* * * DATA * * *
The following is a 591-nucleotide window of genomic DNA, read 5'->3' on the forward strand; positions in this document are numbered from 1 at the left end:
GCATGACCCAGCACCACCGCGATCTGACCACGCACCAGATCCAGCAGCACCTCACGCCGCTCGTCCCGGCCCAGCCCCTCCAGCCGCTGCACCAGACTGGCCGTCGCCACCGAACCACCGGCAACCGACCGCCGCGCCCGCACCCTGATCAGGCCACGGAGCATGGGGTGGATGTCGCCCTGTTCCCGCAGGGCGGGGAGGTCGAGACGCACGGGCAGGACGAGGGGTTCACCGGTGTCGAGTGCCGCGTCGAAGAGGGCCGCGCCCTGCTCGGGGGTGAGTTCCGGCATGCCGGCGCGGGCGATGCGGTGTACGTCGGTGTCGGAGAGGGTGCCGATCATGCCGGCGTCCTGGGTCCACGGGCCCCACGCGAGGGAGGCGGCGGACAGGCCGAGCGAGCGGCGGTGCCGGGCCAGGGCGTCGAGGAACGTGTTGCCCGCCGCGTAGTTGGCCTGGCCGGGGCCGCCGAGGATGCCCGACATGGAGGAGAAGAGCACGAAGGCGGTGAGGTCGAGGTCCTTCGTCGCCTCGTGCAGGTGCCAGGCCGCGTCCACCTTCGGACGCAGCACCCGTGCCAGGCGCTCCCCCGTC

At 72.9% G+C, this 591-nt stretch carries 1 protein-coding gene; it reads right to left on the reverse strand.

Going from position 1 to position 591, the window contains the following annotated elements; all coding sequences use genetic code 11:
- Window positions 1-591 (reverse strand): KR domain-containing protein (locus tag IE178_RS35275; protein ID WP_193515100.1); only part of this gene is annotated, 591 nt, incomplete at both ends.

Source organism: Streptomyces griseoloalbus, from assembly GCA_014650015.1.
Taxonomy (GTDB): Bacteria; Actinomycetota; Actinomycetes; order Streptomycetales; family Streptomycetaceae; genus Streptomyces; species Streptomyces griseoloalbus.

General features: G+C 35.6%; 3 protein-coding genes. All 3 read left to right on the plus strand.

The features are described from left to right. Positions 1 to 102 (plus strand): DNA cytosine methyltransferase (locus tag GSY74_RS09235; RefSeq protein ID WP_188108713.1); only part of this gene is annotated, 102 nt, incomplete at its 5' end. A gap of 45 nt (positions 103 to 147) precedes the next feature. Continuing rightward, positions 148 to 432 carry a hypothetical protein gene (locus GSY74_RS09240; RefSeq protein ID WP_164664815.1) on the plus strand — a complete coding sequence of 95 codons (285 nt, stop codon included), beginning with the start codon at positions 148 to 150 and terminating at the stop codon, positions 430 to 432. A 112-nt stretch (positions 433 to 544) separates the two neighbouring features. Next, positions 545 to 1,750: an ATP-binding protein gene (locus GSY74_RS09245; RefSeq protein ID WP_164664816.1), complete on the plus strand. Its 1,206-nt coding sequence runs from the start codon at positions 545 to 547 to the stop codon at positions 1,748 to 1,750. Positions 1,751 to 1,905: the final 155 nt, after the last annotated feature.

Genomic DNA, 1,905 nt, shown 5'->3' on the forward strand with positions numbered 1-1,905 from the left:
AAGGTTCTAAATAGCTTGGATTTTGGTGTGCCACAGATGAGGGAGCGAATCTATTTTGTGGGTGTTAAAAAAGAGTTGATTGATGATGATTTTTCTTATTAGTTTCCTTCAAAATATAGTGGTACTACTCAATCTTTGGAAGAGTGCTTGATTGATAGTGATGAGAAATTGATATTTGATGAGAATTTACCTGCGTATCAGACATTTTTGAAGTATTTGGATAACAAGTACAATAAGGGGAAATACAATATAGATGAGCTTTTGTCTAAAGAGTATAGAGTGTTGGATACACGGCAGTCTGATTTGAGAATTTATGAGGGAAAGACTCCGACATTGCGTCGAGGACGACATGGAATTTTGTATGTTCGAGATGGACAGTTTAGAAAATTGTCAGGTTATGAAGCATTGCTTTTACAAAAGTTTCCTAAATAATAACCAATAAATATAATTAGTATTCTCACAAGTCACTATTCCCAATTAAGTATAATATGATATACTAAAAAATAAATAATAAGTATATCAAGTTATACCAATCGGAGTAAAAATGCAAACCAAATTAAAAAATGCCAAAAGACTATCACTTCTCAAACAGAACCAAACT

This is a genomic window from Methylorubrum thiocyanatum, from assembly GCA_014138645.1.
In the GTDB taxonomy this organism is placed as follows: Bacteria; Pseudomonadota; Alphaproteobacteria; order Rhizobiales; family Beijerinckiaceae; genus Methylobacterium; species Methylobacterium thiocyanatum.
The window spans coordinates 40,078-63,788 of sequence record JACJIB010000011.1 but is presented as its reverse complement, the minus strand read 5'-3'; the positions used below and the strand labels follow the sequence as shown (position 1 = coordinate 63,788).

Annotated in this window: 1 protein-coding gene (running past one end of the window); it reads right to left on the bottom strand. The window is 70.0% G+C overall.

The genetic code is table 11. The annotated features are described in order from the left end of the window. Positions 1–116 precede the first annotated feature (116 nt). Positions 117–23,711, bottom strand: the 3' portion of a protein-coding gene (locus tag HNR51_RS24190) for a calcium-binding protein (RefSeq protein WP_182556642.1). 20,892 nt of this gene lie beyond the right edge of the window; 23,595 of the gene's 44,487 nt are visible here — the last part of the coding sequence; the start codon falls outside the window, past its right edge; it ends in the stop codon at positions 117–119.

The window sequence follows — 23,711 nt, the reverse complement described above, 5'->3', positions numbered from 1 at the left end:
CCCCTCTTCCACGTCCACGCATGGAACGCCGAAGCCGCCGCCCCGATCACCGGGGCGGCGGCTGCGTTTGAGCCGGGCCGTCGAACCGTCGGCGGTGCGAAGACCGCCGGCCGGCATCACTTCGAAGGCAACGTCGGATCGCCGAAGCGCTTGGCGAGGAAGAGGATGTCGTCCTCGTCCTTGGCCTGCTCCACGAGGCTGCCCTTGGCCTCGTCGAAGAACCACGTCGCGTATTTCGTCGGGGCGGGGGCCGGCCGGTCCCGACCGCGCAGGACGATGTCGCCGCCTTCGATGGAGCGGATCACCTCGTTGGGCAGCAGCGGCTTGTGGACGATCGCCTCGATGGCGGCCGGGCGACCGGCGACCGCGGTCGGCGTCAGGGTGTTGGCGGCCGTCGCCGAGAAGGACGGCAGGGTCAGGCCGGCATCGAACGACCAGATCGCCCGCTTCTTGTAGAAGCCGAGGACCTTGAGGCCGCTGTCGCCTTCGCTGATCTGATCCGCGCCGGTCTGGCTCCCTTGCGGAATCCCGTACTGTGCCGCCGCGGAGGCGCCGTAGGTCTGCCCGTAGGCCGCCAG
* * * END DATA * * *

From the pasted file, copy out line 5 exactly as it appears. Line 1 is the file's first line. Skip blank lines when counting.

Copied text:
- Window positions 1-591 (reverse strand): KR domain-containing protein (locus tag IE178_RS35275; protein ID WP_193515100.1); only part of this gene is annotated, 591 nt, incomplete at both ends.